Truck stops aren’t a new concept in American history. The history of truck stops dates further back into the 19th century when stagecoach relay stations presented a resting site for wagon drivers, horses as well as passengers. These passengers not only had the opportunity to stretch and relax, but also fill their stomachs. But with the invention of gas-fuelled vehicles by Henry Ford, this provided an avenue for an average American individual to own a car. As a result, there was a massive boost in the development and establishment of truckstops along the roads and highways.
Initially, service station owners presumed that their customers would be individuals who traveled by car, little did they know that their operations would open the doors to truck drivers and that would be their major source of earnings.
World War I gave a remarkable improvement to the trucking industry. Previously, trucks were too undersized to cart much in a single load and they just weren’t effective. Usually, they broke down and the truckers repaired these trucks by themselves. The war altered that, as trucks were considered necessary abroad, as well as at home to convey supplies to the rail stations.
World War II further heightened the need for truckers as the trucking industry persistently grew. Many trucks were powered with diesel fuel, thus generating the need for truck drivers as well as new merchandise for truck stops to put in the market.
The 1940s and 1950s witnessed the evolution of truck stops from a more ad hoc industry to one that was more cautiously designed specifically with the interest of long haul truckers at heart. In 1948, Fred Bosselman (who was a trucker and farmer) together with his wife, established the Bosselman and Eaton Truck Stop in Grand Island, Nebraska for business. In 1965, the Bosselman Truck Plaza, also known as the "Truck Stop of Tomorrow," opened its doors for business and was located on the new Interstate 80. This gave a foretaste about how the trucking industry would look in the years to come. Till date, the Bosselman truck stops are still open for business across the United States.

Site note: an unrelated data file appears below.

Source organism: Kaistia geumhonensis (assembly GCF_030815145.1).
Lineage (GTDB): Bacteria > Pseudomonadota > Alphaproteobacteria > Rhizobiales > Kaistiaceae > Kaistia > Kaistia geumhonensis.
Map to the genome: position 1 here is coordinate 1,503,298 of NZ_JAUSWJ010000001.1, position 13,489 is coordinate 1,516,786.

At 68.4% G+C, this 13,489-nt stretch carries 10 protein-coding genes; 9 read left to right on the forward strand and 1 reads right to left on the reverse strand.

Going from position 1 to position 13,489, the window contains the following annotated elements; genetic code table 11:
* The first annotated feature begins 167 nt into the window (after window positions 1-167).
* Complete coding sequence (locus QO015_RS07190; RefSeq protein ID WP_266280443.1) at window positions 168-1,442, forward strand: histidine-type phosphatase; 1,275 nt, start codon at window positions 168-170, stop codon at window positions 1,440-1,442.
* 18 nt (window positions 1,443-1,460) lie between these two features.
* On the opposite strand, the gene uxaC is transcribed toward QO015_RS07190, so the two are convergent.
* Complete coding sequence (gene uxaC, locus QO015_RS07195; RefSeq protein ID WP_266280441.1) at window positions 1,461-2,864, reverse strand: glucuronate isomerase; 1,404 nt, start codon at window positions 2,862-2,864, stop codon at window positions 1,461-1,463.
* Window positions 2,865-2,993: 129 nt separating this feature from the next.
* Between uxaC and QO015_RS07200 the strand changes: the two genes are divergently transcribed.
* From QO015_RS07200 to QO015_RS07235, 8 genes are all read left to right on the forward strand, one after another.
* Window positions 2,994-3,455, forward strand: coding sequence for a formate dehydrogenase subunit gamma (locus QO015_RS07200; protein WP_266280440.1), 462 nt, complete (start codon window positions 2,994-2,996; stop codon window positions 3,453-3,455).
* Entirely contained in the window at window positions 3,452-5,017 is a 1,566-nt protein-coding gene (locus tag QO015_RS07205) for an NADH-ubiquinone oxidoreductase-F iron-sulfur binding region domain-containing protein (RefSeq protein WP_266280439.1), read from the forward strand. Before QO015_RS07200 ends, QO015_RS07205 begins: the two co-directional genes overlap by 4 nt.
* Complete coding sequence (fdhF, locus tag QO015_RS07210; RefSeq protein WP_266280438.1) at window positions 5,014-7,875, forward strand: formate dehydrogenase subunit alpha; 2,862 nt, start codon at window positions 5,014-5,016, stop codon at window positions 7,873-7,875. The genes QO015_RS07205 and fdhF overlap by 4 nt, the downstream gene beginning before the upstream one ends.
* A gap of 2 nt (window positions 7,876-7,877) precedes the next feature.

In 1956, President Dwight Eisenhower signed the Federal Interstate Highway Act which propelled the construction of 41,000 miles of new interstate roads. This led to a boost in the truck stop business.
Independent truck stops were sited along with the first chains, which were owned by the oil companies such as Amoco, Skelly, and Pure. As trucks became bigger, there was need to acquire more land mass in order to accommodate more trucks at the truck stops. This led to the epoch of multi-acre truck stop establishment and ownership.
In 1972, Truckstops of America (now recognized as TravelCenters of America) opened its first six locations. Also, Petro, as well as the Iron Skillet restaurant opened for operations around the same time.
In 1970, truck stops were referred to as travel plazas in order for it to appeal not only to the truckers, but also the general public at large. Today, the creation of travel plazas has not only made it possible to accommodate truckers, but also a mix of travelers.